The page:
Julian Barnes, the Man Booker-prize winning author, is to deliver a free public lecture at the University of St Andrews as part of a collaborative venture with The Booker Prize Foundation. Barnes will appear at the Buchanan Lecture Theatre, Union Street, St Andrews on Tuesday September 23, 2014, 5:30 pm.
Barnes’ novel The Sense of an Ending was gifted to every entrant undergraduate student joining the University this year as part of an ongoing scheme to spark the kind of debate and discussion on which universities thrive.
Barnes won the Booker prize in 2011, having been shortlisted on three previous occasions.
The Sense of an Ending is a novel about childhood friendship and the imperfections of memory. Narrated by a middle-aged man, Tony Webster, the book reflects on the paths he and his friends have taken as the past catches up with him via a bequeathed diary.
Ex-MI5 boss Dame Stella Rimington, and Chairwoman of the judging panel, described the novel as:
“Exquisitely written, subtly plotted and reveals new depths with each reading.
“We thought it was a book that spoke to the humankind in the 21st Century.”
The visit is the sixth in an annual initiative designed to offer new students a common topic for discussion.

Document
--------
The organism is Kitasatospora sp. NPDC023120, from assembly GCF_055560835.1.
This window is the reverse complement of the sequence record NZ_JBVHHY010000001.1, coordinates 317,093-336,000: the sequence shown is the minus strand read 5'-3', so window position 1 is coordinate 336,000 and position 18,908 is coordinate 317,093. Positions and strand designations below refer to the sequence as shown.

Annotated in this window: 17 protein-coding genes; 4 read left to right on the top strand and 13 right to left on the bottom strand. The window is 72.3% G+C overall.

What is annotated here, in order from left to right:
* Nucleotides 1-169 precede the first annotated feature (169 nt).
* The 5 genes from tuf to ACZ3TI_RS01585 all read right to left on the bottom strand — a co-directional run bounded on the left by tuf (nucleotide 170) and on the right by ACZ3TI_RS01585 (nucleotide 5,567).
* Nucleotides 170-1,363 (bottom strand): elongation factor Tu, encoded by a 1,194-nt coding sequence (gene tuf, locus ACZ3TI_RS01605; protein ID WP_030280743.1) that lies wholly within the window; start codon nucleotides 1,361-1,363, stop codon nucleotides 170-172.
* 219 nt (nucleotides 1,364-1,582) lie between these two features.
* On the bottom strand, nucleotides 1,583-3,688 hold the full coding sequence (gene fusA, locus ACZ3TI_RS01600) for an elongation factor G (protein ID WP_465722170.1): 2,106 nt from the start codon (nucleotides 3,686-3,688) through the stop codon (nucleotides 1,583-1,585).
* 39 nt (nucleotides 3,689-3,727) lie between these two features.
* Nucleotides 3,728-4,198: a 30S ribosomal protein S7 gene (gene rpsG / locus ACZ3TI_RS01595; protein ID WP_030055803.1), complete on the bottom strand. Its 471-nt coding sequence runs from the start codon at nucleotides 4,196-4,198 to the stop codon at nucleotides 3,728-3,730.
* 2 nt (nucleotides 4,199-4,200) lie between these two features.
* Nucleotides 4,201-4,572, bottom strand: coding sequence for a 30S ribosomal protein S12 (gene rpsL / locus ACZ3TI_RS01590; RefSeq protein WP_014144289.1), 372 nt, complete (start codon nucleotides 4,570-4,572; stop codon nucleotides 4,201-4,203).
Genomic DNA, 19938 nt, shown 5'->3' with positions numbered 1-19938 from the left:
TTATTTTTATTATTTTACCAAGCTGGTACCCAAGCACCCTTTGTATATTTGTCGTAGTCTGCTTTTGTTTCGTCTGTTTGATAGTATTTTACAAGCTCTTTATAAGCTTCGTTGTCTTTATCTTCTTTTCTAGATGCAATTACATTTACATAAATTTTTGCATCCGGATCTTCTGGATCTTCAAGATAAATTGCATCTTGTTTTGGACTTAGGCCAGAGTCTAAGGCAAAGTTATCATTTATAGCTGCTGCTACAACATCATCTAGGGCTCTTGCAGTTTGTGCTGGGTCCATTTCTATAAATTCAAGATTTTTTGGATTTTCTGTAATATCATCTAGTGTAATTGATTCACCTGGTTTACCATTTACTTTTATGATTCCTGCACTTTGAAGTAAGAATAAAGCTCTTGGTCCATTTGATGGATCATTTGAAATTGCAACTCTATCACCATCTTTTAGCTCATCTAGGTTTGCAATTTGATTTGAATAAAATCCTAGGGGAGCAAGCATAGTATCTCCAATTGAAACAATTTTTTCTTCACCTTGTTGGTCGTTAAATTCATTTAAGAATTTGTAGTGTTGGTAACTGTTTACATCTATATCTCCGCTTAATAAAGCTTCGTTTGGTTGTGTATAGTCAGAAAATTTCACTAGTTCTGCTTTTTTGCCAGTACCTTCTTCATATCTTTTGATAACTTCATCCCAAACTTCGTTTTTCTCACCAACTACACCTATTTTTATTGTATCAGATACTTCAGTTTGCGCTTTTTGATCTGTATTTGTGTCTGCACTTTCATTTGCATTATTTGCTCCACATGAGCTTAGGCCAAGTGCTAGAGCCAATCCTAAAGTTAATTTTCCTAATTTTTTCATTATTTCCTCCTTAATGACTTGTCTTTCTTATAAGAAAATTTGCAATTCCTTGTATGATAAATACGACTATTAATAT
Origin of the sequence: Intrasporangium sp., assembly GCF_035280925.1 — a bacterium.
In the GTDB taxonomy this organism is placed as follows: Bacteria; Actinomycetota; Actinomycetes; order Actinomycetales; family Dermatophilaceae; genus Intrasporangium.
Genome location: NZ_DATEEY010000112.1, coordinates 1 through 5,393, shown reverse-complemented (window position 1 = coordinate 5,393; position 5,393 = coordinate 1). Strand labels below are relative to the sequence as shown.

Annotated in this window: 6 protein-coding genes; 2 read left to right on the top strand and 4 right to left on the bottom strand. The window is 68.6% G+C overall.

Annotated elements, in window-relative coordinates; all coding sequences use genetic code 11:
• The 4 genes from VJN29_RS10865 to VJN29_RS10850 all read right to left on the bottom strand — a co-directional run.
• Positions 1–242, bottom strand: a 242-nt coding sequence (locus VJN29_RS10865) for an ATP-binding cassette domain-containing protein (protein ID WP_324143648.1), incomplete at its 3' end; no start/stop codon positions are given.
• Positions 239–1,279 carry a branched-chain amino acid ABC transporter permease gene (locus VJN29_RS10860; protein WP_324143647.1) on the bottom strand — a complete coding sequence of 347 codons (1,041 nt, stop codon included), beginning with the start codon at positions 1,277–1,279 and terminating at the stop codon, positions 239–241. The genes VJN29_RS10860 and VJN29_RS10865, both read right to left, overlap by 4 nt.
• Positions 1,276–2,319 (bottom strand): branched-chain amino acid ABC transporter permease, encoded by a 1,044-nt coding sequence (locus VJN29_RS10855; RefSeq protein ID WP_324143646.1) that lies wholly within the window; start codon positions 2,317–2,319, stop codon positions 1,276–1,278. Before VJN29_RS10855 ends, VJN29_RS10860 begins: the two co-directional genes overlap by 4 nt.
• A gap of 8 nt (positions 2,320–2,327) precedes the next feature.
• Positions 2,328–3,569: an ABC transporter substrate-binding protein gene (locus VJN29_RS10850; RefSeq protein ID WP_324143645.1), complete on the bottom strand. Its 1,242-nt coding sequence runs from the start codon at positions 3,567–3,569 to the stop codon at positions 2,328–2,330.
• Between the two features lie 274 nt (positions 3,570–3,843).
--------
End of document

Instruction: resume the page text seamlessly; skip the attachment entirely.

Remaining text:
Launched in 2009, the St Andrews Man Booker Prize Project involves entrant undergraduate students being sent a copy of a Man Booker Prize shortlisted book, distributed by Wardens and their teams through Halls of Residence.
Conceived by University Principal Professor Louise Richardson and the chairman of the Booker Prize Foundation, it is hoped that the project will engage entrant students in intellectual debate.
Students, staff and the public are all welcome to attend. There will be a limited supply of copies of the book for sale on the night.
NOTES TO NEWS EDITORS
Julian Barnes was born in Leicester in January 1946.
He is the author of eleven novels, including Metroland, Flaubert’s Parrot and Arthur & George. He has also written three books of short stories, Cross Channel, The Lemon Table and Pulse; and three collections of journalism, Letters from London, Something to Declare and The Pedant in the Kitchen. His latest book, Levels of Life, was published in 2013 and was a Sunday Times Number One bestseller.
His work has been translated into more than thirty languages. In France he is the only writer to have won both the Prix Médicis (for Flaubert’s Parrot) and the Prix Femina (for Talking it Over). In 2004, he received the Austrian State Prize for European Literature, and in 2011 he was awarded the David Cohen Prize for Literature. He lives in London.University news